Arnie WeissmannThose who market franchises, organize consortia, sell hosting services to home agents or otherwise promote an affiliation designed to help agents succeed have an interesting challenge.

Every one of them talks about what benefits they offer agencies and, naturally, gives examples of members who have succeeded.

Yet every one of them also knows that at some point or other, a member agency of theirs has failed.

Though the words "fail" or "went out of business" were never mentioned, the subtext of this reality was dissected on stage last week at Travel Weekly's CruiseWorld 2011 and Home Based Agent Show.

A general session titled "Help Me Engage From Home" featured Jackie Friedman, president of the host Nexion; Vicky Garcia, senior vice president of sales and marketing for the franchise Cruise Planners/American Express; Scott Koepf, vice president of sales for the host Avoya Travel; and Dwain Wall, senior vice president and general manager for CruiseOne and Cruises Inc. (the first is a franchiser, the latter is a host).

Joanie Ogg of and industry consultant Mary Pat Sullivan moderated.

In describing the differences between a host and a franchise, Garcia said that a franchise is "a business in a box" which provides everything from a recognizable brand name to negotiated preferred supplier agreements.

On the other hand, a host relationship, Friedman said, is a bit "schizophrenic." One operates as an independent contractor under one's own brand but books suppliers under host-agency credentials.

The panelists all spent some time reassuring audience members that agents who belong to their organizations retain a fair amount of independence in the way they run their businesses.

I first thought the topic was so prominent because there must be great concern among potential recruits about possible restrictions. But I eventually realized there was another reason for the reoccurrence of the "independence" theme in the conversation.

Although each panelist seemed to believe his or her solution could help agents succeed, the "independence" message was also a reminder that agents are ultimately responsible for their own success or failure.

"None of us can guarantee success," Koepf said. "The options that we provide allow independence within each model. But you determine hours; you are the owner. We all have to step back from 'travel' for a moment and realize this is a business session. We're not selling a travel product. This is about business."

Wall warmed to the topic. "You're the brand," he said. "Consumers aren't buying from CruiseOne or Cruise Planners. They are coming to you because of your knowledge. What is your value proposition? Why would someone buy from a home agent rather than a larger agency or call center?"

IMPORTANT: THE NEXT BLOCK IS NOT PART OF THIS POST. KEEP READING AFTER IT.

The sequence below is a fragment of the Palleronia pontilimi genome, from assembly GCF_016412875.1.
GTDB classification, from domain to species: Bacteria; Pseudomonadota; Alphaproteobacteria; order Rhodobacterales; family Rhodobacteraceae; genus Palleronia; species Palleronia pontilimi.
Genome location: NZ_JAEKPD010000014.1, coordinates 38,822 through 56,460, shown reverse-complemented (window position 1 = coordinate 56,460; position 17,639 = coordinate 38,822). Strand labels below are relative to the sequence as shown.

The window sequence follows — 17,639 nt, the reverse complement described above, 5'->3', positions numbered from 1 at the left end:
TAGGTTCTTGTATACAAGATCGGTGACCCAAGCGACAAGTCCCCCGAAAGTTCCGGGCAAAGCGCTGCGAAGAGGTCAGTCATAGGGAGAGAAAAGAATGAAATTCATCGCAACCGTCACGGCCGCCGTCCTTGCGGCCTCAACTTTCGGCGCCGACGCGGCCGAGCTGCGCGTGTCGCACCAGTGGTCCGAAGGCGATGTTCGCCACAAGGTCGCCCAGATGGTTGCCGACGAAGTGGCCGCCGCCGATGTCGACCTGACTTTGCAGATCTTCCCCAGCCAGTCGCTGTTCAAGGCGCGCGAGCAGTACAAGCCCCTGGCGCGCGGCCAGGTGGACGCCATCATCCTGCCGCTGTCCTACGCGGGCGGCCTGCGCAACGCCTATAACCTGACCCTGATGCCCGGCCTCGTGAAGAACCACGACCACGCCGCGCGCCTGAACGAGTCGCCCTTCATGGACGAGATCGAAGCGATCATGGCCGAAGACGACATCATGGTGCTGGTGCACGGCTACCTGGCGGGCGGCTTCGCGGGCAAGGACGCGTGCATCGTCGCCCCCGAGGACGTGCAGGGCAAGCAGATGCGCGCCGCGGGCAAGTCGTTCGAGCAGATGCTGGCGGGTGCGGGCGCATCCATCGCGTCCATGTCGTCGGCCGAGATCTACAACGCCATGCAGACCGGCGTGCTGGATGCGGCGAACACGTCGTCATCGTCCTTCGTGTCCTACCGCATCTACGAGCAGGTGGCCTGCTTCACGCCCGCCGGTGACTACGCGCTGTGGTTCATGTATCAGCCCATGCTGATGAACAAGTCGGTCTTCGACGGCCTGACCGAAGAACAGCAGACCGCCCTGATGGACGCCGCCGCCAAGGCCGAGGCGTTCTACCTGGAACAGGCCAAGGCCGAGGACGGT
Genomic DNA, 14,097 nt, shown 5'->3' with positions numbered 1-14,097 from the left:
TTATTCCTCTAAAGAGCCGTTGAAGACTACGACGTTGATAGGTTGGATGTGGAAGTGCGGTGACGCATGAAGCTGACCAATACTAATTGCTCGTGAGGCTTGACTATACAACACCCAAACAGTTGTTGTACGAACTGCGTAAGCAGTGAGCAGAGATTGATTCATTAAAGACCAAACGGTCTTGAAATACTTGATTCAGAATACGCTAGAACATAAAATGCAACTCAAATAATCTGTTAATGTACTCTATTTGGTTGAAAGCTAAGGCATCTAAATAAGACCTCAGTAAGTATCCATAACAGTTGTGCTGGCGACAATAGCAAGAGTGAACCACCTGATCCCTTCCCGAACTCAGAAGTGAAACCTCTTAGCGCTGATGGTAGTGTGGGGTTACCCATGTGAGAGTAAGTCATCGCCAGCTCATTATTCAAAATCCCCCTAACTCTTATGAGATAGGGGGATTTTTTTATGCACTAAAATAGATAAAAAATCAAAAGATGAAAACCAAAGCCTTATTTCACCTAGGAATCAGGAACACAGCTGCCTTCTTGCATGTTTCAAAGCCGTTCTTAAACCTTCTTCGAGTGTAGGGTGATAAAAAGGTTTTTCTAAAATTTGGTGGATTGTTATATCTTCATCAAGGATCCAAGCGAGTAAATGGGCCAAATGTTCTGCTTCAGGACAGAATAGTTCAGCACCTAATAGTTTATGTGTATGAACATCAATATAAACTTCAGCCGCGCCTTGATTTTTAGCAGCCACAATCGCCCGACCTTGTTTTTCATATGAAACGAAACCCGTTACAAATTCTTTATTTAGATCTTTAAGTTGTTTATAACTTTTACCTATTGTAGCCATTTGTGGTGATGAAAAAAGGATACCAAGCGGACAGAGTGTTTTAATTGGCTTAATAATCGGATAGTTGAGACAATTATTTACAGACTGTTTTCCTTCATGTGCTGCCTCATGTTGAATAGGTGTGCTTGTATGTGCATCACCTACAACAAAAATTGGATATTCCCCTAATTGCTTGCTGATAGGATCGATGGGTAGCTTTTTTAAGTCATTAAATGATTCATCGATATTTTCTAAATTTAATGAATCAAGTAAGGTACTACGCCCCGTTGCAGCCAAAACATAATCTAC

Earlier in the session, Ogg had recalled growing up in a family that depended upon a franchise. Her father owned a Taco Bell.

Wall emphasized the difference between a franchise like Taco Bell and one that sells travel, saying, "People want to buy complex products from individuals they have a relationship with. That's what separates us from Taco Bell."

Koepf agreed. "At Taco Bell, you don't remember whether you bought your taco from Joe or Fred. You bought it from Taco Bell. Your biggest competitor is a call center where customers don't really get to know the agent. We can help you compete, but ultimately you have to build the relationship."

Following that session, attendees went to a home-based agency "think tank," where they talked about their struggles and successes and shared tactics that worked for them. As I listened, I thought about the previous session's tacit admission that the organizations represented on stage do not guarantee they can help a business grow, but that success is ultimately the responsibility of a member.

During the panel, Friedman summed up the balance between what an organization brings to the table and what the business owner must bring.

She was asked, essentially, about managing the expectations of potential members.

"It's not so much a question of expectations as desire," she said. "We can only ask that you take advantage of programs we offer, and provide advice about how you can influence the customer. And we hope you'll do that. But at the end of the day, it's about desire rather than expectations."

In other words, the expectation of success is not nearly as effective as the desire to succeed.

Email Arnie Weissmann at [email protected] and follow him on Twitter.


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